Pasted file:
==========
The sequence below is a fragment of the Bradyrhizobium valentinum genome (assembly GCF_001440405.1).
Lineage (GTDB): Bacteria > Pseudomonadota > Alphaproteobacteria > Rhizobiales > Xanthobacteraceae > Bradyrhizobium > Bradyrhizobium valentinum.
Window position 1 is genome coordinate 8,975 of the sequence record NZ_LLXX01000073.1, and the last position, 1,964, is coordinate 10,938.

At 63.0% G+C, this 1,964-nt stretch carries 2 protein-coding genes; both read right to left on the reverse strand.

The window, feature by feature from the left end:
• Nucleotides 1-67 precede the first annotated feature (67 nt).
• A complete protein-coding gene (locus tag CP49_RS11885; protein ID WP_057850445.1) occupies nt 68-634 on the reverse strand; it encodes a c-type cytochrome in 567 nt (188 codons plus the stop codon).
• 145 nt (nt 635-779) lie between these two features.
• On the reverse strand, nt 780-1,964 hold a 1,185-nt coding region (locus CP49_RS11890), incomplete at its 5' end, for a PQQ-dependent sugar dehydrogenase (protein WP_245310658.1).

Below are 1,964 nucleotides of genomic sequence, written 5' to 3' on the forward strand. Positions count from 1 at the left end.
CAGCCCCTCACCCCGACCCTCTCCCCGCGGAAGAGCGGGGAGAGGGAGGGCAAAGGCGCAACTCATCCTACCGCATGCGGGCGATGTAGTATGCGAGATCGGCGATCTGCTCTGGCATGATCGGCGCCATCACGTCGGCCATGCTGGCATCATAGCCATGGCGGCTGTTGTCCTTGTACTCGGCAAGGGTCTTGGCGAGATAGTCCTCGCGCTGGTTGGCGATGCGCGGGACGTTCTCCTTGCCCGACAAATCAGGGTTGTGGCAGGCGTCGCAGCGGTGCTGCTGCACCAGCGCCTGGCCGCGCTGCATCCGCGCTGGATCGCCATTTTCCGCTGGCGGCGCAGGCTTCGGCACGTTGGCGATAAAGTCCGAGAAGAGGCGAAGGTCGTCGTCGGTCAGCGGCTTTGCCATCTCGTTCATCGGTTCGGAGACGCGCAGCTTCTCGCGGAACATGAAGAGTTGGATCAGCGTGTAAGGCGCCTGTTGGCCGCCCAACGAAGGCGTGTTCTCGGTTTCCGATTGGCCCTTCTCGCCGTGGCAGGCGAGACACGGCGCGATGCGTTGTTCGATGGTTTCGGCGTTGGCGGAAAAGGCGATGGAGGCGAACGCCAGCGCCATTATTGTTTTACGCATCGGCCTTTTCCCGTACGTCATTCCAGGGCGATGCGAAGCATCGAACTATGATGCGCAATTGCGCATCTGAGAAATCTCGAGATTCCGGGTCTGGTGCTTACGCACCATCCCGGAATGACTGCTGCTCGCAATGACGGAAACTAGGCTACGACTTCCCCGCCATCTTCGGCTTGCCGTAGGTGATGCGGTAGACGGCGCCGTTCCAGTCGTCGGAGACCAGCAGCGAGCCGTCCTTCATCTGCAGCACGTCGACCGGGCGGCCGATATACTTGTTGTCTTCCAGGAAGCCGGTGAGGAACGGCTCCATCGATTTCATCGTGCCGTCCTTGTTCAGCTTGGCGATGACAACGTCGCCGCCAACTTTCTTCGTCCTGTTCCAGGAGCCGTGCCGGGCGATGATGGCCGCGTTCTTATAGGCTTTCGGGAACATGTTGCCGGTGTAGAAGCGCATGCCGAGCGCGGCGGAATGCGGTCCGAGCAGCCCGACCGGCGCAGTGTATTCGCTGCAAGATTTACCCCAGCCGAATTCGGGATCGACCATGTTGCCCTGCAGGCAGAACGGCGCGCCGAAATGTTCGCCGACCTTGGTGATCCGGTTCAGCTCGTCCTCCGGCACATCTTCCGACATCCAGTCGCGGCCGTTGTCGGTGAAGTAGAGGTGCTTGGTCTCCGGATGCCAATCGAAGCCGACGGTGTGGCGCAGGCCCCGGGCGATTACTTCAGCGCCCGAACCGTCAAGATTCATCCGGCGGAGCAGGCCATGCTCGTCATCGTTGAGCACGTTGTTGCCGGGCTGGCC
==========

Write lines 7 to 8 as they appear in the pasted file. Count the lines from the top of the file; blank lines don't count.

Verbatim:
• A complete protein-coding gene (locus tag CP49_RS11885; protein ID WP_057850445.1) occupies nt 68-634 on the reverse strand; it encodes a c-type cytochrome in 567 nt (188 codons plus the stop codon).
• 145 nt (nt 635-779) lie between these two features.